Development of natural products as biomedical agents. Medicinal Chemistry. Organic Synthesis
Fields of Research (FoR)Organic Chemical Synthesis, Medicinal and Biomolecular Chemistry
Prof Morris’s research interests are focused on the development of natural products as biomedical agents. Natural products deliver novel leads for pharmaceuticals in a diverse array of therapeutic areas and offer an excellent starting point for medicinal chemistry programs. One of the bottlenecks in the development of natural products is the availability of the compound. Prof Morris’s research programme is focused on developing...view more
Prof Morris’s research interests are focused on the development of natural products as biomedical agents. Natural products deliver novel leads for pharmaceuticals in a diverse array of therapeutic areas and offer an excellent starting point for medicinal chemistry programs. One of the bottlenecks in the development of natural products is the availability of the compound. Prof Morris’s research programme is focused on developing strategies to prepare these valuable materials and generate analogs that have improved potency and selectivity.
- PhD in Chemistry (The Australian National University, 1994).
- BSc. (Hons) in Chemistry (University of Western Australia, 1990).
My Research Goals
- restore access to rare, biologically active natural products using total synthesis
- design and development of small molecules for the inhibition of kinases that regulate alternative splicing
- use the Diels-Alder reaction to access biologically active scaffolds based on natural products
My Research in Detail
The Morris group uses its expertise in synthetic organic chemistry to access biologically active natural products which are no longer available from their natural source. Once an efficient strategy is developed, investigations into how these molecules interact with biological systems can be initiated. This second phase is generally done in collaboration with biological researchers. During this process, novel materials are designed that have improved potency and selectivity. An illustration of this approach is our work on the total synthesis of variolin B, a rare alkaloid from an Antarctic sponge. Restoring access to this material allowed us to determine it was a potent kinase inhibitor, particularly of the kinases that control the alternative splicing of RNA. Being able to modulate the alternative splicing process can have profound biological impact. Our work on designing more potent analogs has led to the discovery of molecules that can control angiogenesis. These molecules are currently being investigated as an eye drop treatment for aged macular degeneration, in collaboration with Exonate Ltd.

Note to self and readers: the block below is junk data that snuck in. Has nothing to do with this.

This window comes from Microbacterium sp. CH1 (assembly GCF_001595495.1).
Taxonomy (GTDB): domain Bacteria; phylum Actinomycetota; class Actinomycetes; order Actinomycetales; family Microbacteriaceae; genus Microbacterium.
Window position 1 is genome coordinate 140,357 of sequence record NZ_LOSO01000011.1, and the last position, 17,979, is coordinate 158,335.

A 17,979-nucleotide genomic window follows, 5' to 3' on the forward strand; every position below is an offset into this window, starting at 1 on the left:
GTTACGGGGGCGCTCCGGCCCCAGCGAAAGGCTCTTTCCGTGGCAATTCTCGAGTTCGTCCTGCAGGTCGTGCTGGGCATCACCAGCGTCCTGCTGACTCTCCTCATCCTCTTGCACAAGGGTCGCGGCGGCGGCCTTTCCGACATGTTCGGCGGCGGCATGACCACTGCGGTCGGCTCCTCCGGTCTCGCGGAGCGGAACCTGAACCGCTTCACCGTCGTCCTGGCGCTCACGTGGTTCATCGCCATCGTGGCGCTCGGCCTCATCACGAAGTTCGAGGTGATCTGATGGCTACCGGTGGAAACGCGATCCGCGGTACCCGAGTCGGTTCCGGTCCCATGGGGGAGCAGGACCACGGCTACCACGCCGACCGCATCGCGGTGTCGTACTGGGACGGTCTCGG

Current Student Projects (PhD and Honours)
Current projects in the Morris group include:
Design and development of inhibitors for kinases that regulate alternative splicing
Application of the Diels-Alder reaction to generate diverse natural product-like chemical libraries
Design of ceramide synthatase inhibitors
Synthesis of naphthylisoquinoline alkaloids using aryl lead triacetates
Total synthesis of coproverdine
Total synthesis of embellistatin
I am always open for suggestions from prospective students on projects that fit within our broad research area. Please don’t hesitate to contact me for further advice on possible projects.
Advice for prospective students
It is important to ask questions and find out how past/present students like working in the lab.
TEACHING & OUTREACH
Professional affiliations and service positions
Dean of Graduate Research
Fellow of the RACI
Member of ACS
AWARDS & ACHIEVEMENTS
2014: UNSW Vice-Chancellor's Award For Teaching Excellence in Postgraduate Research Supervision
1994: The Dean’s Prize, Research School of Chemistry, The Australian National University